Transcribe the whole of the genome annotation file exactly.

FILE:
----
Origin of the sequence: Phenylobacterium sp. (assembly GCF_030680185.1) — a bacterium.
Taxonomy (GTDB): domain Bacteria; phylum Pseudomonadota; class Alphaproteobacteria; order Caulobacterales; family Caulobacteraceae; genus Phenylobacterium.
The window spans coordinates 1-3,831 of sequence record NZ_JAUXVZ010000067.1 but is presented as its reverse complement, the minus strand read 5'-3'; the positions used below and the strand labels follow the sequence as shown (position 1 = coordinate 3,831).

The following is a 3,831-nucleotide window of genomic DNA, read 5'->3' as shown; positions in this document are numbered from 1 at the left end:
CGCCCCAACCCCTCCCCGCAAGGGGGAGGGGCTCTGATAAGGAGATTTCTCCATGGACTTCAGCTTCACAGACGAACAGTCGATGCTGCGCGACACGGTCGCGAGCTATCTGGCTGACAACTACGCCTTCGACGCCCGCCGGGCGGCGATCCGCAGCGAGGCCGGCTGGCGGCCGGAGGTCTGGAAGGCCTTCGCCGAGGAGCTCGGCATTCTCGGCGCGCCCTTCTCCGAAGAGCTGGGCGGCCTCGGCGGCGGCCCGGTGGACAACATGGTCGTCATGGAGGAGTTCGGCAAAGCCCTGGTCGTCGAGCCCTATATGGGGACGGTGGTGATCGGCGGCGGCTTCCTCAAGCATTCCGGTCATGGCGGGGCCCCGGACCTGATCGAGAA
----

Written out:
Origin of the sequence: Phenylobacterium sp. (assembly GCF_030680185.1) — a bacterium.
Taxonomy (GTDB): domain Bacteria; phylum Pseudomonadota; class Alphaproteobacteria; order Caulobacterales; family Caulobacteraceae; genus Phenylobacterium.
The window spans coordinates 1-3,831 of sequence record NZ_JAUXVZ010000067.1 but is presented as its reverse complement, the minus strand read 5'-3'; the positions used below and the strand labels follow the sequence as shown (position 1 = coordinate 3,831).

The following is a 3,831-nucleotide window of genomic DNA, read 5'->3' as shown; positions in this document are numbered from 1 at the left end:
CGCCCCAACCCCTCCCCGCAAGGGGGAGGGGCTCTGATAAGGAGATTTCTCCATGGACTTCAGCTTCACAGACGAACAGTCGATGCTGCGCGACACGGTCGCGAGCTATCTGGCTGACAACTACGCCTTCGACGCCCGCCGGGCGGCGATCCGCAGCGAGGCCGGCTGGCGGCCGGAGGTCTGGAAGGCCTTCGCCGAGGAGCTCGGCATTCTCGGCGCGCCCTTCTCCGAAGAGCTGGGCGGCCTCGGCGGCGGCCCGGTGGACAACATGGTCGTCATGGAGGAGTTCGGCAAAGCCCTGGTCGTCGAGCCCTATATGGGGACGGTGGTGATCGGCGGCGGCTTCCTCAAGCATTCCGGTCATGGCGGGGCCCCGGACCTGATCGAGAA